Choosing the right engineering college

Rasheed Kappan

Students now have some criteria to make a decision

The brand value of an institution is an obvious criterion

The location of the college is also a key factor

BANGALORE: For years, students seeking admission to engineering colleges had no way of determining the quality of the colleges. Word-of-mouth information was the only option. Now, with Visvesvaraya Technological University (VTU) listing 12 colleges for grant of autonomous status and the Common Entrance Test (CET) Cell making available three years’ results of each college on its website, students have some criteria on which to base their decision.

Placement record of the college, proximity to a candidate’s home, fee structure, National Board of Accreditation (NBA) rating and even age of the institution have emerged as critical selection factors.

Monday’s announcement by VTU declaring its intention to grant autonomy to 12 colleges will alter the equations. As academic experts put it, seats in all these colleges are bound to be filled up first during the engineering seat selection process.

Placement record

The brand value of an institution, reflected in its placement record, is an obvious criterion students use to select an institution. One way to get this information is through former students. New colleges, even those with good infrastructure, take time to earn this “brand value” and, thus, fail to appear on the students’ radar.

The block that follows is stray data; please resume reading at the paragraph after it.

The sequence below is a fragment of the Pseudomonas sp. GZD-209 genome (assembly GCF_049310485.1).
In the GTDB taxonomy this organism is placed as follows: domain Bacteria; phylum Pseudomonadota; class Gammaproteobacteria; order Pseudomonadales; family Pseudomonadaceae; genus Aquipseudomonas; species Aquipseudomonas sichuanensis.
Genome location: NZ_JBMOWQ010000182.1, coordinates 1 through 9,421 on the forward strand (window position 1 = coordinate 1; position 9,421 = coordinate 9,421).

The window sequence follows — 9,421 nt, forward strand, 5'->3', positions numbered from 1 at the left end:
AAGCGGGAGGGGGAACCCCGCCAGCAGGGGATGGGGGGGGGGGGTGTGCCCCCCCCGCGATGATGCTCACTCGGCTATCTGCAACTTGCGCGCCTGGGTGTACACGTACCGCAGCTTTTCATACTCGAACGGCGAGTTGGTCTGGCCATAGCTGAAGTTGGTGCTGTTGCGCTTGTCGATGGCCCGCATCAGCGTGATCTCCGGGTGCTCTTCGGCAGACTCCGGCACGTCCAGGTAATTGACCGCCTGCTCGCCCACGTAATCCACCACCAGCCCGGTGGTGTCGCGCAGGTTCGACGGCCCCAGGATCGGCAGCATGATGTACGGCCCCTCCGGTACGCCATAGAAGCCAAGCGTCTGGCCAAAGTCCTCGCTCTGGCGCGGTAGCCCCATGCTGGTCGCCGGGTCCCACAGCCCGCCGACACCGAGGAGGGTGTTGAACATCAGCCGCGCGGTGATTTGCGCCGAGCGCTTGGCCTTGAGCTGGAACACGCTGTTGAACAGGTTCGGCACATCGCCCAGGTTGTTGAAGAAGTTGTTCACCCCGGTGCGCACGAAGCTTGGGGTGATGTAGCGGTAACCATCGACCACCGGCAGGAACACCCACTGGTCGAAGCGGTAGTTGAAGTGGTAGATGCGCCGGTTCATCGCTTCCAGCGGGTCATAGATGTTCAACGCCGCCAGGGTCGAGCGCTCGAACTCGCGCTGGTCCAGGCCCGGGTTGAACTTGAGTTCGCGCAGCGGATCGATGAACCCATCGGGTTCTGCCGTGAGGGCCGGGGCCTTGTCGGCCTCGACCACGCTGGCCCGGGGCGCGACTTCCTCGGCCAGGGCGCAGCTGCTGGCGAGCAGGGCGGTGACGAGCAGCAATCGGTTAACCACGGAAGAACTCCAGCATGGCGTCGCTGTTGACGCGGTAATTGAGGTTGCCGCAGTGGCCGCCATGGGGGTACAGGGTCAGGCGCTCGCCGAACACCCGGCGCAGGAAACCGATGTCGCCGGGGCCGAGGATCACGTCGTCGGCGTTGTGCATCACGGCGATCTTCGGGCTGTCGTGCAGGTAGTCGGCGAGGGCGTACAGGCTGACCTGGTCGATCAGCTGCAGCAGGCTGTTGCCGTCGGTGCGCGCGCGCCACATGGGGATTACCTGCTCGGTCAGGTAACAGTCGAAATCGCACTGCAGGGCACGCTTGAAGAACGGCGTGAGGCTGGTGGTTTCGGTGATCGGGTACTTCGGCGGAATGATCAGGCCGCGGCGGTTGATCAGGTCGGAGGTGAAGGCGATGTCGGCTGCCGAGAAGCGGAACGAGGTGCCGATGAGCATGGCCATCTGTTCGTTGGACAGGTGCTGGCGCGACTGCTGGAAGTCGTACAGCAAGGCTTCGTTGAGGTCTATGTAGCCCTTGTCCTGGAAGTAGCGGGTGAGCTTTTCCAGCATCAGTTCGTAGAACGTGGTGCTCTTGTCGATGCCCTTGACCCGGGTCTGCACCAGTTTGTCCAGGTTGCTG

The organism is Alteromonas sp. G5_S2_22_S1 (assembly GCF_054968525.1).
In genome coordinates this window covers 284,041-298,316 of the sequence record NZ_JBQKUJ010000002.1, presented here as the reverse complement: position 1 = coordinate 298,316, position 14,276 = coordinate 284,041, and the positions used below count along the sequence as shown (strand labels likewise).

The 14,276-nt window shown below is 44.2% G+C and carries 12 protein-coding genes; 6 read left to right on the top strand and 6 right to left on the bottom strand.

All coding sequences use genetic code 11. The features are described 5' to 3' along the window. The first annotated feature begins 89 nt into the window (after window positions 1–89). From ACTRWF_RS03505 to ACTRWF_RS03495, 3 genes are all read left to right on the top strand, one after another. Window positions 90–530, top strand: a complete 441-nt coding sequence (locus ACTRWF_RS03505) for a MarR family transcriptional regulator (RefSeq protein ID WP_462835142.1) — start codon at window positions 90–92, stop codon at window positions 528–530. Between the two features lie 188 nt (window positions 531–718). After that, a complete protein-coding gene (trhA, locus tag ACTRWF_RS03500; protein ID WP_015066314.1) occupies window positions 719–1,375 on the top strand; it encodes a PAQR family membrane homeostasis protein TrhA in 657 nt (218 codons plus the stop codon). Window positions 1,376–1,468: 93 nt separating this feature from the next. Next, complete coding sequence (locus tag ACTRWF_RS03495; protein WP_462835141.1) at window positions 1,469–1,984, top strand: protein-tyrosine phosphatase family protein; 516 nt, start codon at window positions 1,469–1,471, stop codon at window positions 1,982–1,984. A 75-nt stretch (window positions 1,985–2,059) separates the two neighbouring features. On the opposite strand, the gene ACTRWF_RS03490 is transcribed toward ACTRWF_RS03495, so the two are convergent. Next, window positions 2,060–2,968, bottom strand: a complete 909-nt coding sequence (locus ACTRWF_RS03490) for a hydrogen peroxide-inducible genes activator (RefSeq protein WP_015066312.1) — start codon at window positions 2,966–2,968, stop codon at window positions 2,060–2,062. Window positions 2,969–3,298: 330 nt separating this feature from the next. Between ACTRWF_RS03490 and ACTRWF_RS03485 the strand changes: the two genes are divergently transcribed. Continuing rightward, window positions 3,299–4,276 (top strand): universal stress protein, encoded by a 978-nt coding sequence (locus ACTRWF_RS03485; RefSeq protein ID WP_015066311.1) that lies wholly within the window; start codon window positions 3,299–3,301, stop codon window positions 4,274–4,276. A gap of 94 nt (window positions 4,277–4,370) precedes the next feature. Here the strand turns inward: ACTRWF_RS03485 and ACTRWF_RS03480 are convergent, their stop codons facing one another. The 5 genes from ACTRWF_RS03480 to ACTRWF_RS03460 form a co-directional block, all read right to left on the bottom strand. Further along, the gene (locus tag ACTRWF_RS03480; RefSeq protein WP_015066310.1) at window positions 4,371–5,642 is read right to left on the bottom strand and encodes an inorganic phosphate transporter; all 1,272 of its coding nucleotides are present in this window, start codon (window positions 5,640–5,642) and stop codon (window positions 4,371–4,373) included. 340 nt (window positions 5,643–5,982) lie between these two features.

A majority of seats left unfilled every year are in these new engineering colleges. “These colleges should upgrade their faculty and infrastructure. People have learnt the tricks employed by some colleges to boost their faculty strength during inspections,” noted Consortium of Medical, Engineering and Dental Colleges of Karnataka (COMED-K) executive secretary S. Kumar.

Location of the college is also a key factor. Beyond the proximity to their homes, students prefer Bangalore colleges because of the job opportunities in the IT city. “Besides, a good number of students calculate the hours of travel and also the stress involved over four years before making a choice,” explained another official involved in seat selection.

Fee structure

With 55 per cent of government quota seats in private colleges available for Rs. 28,090 a year, many students opt for the concessionary fee no matter which college. If these seats are filled up in reputed Bangalore colleges, candidates keen on such institutions will have to opt for the 45 per cent management quota seats with a much higher fee of Rs. 1.25 lakh a year.

The brand value of an institution is an obvious criterion

The location of the college is also a key factor

Recommended for you